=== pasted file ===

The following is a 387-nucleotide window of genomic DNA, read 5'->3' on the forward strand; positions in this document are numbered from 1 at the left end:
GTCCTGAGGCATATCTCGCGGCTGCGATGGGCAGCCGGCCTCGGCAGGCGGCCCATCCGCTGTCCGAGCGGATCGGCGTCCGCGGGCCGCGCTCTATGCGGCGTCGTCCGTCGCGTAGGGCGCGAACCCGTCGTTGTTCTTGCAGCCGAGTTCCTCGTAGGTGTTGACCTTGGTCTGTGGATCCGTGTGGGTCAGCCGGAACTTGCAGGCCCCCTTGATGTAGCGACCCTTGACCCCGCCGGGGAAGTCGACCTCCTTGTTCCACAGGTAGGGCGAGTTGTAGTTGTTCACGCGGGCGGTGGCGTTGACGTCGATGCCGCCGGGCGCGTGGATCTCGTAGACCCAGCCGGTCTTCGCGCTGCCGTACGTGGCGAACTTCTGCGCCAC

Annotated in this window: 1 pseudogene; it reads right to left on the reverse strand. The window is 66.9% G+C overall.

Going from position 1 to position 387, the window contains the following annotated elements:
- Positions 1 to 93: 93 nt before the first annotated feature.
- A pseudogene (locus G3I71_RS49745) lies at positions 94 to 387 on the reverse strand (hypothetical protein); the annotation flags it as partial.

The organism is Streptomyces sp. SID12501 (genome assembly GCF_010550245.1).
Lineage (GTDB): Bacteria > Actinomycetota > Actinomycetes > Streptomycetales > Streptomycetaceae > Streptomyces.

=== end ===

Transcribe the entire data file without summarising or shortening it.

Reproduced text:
The following is a 387-nucleotide window of genomic DNA, read 5'->3' on the forward strand; positions in this document are numbered from 1 at the left end:
GTCCTGAGGCATATCTCGCGGCTGCGATGGGCAGCCGGCCTCGGCAGGCGGCCCATCCGCTGTCCGAGCGGATCGGCGTCCGCGGGCCGCGCTCTATGCGGCGTCGTCCGTCGCGTAGGGCGCGAACCCGTCGTTGTTCTTGCAGCCGAGTTCCTCGTAGGTGTTGACCTTGGTCTGTGGATCCGTGTGGGTCAGCCGGAACTTGCAGGCCCCCTTGATGTAGCGACCCTTGACCCCGCCGGGGAAGTCGACCTCCTTGTTCCACAGGTAGGGCGAGTTGTAGTTGTTCACGCGGGCGGTGGCGTTGACGTCGATGCCGCCGGGCGCGTGGATCTCGTAGACCCAGCCGGTCTTCGCGCTGCCGTACGTGGCGAACTTCTGCGCCAC

Annotated in this window: 1 pseudogene; it reads right to left on the reverse strand. The window is 66.9% G+C overall.

Going from position 1 to position 387, the window contains the following annotated elements:
- Positions 1 to 93: 93 nt before the first annotated feature.
- A pseudogene (locus G3I71_RS49745) lies at positions 94 to 387 on the reverse strand (hypothetical protein); the annotation flags it as partial.

The organism is Streptomyces sp. SID12501 (genome assembly GCF_010550245.1).
Lineage (GTDB): Bacteria > Actinomycetota > Actinomycetes > Streptomycetales > Streptomycetaceae > Streptomyces.